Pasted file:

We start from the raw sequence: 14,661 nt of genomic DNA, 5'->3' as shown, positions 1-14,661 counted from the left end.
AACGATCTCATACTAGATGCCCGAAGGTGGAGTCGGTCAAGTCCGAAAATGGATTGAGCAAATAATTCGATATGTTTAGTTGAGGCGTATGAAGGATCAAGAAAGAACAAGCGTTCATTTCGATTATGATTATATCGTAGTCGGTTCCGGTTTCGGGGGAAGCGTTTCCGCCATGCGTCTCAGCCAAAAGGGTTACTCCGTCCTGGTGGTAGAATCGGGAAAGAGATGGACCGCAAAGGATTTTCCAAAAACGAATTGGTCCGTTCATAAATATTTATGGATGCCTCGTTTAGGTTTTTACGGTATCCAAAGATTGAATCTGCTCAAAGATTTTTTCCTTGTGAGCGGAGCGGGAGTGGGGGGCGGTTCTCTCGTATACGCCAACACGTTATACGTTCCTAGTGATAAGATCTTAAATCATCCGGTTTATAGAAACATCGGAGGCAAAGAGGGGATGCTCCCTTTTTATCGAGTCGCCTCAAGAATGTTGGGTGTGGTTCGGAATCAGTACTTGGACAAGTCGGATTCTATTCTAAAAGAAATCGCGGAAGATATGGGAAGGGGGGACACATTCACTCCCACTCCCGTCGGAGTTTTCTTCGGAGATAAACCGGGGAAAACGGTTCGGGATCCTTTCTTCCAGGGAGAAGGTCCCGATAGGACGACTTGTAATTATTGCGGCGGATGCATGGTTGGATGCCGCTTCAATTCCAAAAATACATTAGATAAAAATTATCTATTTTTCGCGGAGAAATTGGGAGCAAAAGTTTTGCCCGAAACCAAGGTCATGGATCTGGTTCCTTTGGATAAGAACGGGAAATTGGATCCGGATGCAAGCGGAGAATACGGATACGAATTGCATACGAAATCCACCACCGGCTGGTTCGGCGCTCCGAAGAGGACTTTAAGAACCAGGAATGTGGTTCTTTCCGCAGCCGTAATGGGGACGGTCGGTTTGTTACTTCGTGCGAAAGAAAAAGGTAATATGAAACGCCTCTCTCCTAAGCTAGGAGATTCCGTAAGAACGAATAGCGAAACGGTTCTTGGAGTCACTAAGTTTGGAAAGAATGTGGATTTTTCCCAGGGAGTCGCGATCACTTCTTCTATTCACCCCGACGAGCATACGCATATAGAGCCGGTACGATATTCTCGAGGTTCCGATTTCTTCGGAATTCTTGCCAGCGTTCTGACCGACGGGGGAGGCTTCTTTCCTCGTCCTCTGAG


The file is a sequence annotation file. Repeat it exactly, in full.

We start from the raw sequence: 14,661 nt of genomic DNA, 5'->3' as shown, positions 1-14,661 counted from the left end.
AACGATCTCATACTAGATGCCCGAAGGTGGAGTCGGTCAAGTCCGAAAATGGATTGAGCAAATAATTCGATATGTTTAGTTGAGGCGTATGAAGGATCAAGAAAGAACAAGCGTTCATTTCGATTATGATTATATCGTAGTCGGTTCCGGTTTCGGGGGAAGCGTTTCCGCCATGCGTCTCAGCCAAAAGGGTTACTCCGTCCTGGTGGTAGAATCGGGAAAGAGATGGACCGCAAAGGATTTTCCAAAAACGAATTGGTCCGTTCATAAATATTTATGGATGCCTCGTTTAGGTTTTTACGGTATCCAAAGATTGAATCTGCTCAAAGATTTTTTCCTTGTGAGCGGAGCGGGAGTGGGGGGCGGTTCTCTCGTATACGCCAACACGTTATACGTTCCTAGTGATAAGATCTTAAATCATCCGGTTTATAGAAACATCGGAGGCAAAGAGGGGATGCTCCCTTTTTATCGAGTCGCCTCAAGAATGTTGGGTGTGGTTCGGAATCAGTACTTGGACAAGTCGGATTCTATTCTAAAAGAAATCGCGGAAGATATGGGAAGGGGGGACACATTCACTCCCACTCCCGTCGGAGTTTTCTTCGGAGATAAACCGGGGAAAACGGTTCGGGATCCTTTCTTCCAGGGAGAAGGTCCCGATAGGACGACTTGTAATTATTGCGGCGGATGCATGGTTGGATGCCGCTTCAATTCCAAAAATACATTAGATAAAAATTATCTATTTTTCGCGGAGAAATTGGGAGCAAAAGTTTTGCCCGAAACCAAGGTCATGGATCTGGTTCCTTTGGATAAGAACGGGAAATTGGATCCGGATGCAAGCGGAGAATACGGATACGAATTGCATACGAAATCCACCACCGGCTGGTTCGGCGCTCCGAAGAGGACTTTAAGAACCAGGAATGTGGTTCTTTCCGCAGCCGTAATGGGGACGGTCGGTTTGTTACTTCGTGCGAAAGAAAAAGGTAATATGAAACGCCTCTCTCCTAAGCTAGGAGATTCCGTAAGAACGAATAGCGAAACGGTTCTTGGAGTCACTAAGTTTGGAAAGAATGTGGATTTTTCCCAGGGAGTCGCGATCACTTCTTCTATTCACCCCGACGAGCATACGCATATAGAGCCGGTACGATATTCTCGAGGTTCCGATTTCTTCGGAATTCTTGCCAGCGTTCTGACCGACGGGGGAGGCTTCTTTCCTCGTCCTCTGAG